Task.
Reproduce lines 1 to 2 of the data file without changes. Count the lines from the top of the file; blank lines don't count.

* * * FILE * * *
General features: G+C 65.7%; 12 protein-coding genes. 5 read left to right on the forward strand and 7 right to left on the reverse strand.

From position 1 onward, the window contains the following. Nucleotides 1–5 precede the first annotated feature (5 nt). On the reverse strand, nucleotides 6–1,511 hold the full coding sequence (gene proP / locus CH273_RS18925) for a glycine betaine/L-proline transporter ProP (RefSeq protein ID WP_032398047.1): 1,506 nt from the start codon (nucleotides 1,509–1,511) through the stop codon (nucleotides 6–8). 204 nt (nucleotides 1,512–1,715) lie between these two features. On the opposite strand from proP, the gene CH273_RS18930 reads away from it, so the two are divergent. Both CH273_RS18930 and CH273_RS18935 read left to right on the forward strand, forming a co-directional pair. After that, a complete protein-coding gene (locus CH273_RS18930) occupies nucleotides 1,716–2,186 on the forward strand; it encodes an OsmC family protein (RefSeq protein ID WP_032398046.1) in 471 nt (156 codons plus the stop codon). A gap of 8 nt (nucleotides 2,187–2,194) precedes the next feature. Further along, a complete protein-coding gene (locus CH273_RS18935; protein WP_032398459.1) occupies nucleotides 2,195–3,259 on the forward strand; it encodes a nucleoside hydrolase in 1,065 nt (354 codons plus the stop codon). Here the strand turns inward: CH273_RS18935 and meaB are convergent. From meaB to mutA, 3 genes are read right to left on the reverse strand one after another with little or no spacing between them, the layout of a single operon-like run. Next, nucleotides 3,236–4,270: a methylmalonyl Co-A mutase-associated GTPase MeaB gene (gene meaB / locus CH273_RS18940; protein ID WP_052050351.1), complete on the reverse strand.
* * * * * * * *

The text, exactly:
General features: G+C 65.7%; 12 protein-coding genes. 5 read left to right on the forward strand and 7 right to left on the reverse strand.

From position 1 onward, the window contains the following. Nucleotides 1–5 precede the first annotated feature (5 nt). On the reverse strand, nucleotides 6–1,511 hold the full coding sequence (gene proP / locus CH273_RS18925) for a glycine betaine/L-proline transporter ProP (RefSeq protein ID WP_032398047.1): 1,506 nt from the start codon (nucleotides 1,509–1,511) through the stop codon (nucleotides 6–8). 204 nt (nucleotides 1,512–1,715) lie between these two features. On the opposite strand from proP, the gene CH273_RS18930 reads away from it, so the two are divergent. Both CH273_RS18930 and CH273_RS18935 read left to right on the forward strand, forming a co-directional pair. After that, a complete protein-coding gene (locus CH273_RS18930) occupies nucleotides 1,716–2,186 on the forward strand; it encodes an OsmC family protein (RefSeq protein ID WP_032398046.1) in 471 nt (156 codons plus the stop codon). A gap of 8 nt (nucleotides 2,187–2,194) precedes the next feature. Further along, a complete protein-coding gene (locus CH273_RS18935; protein WP_032398459.1) occupies nucleotides 2,195–3,259 on the forward strand; it encodes a nucleoside hydrolase in 1,065 nt (354 codons plus the stop codon). Here the strand turns inward: CH273_RS18935 and meaB are convergent. From meaB to mutA, 3 genes are read right to left on the reverse strand one after another with little or no spacing between them, the layout of a single operon-like run. Next, nucleotides 3,236–4,270: a methylmalonyl Co-A mutase-associated GTPase MeaB gene (gene meaB / locus CH273_RS18940; protein ID WP_052050351.1), complete on the reverse strand.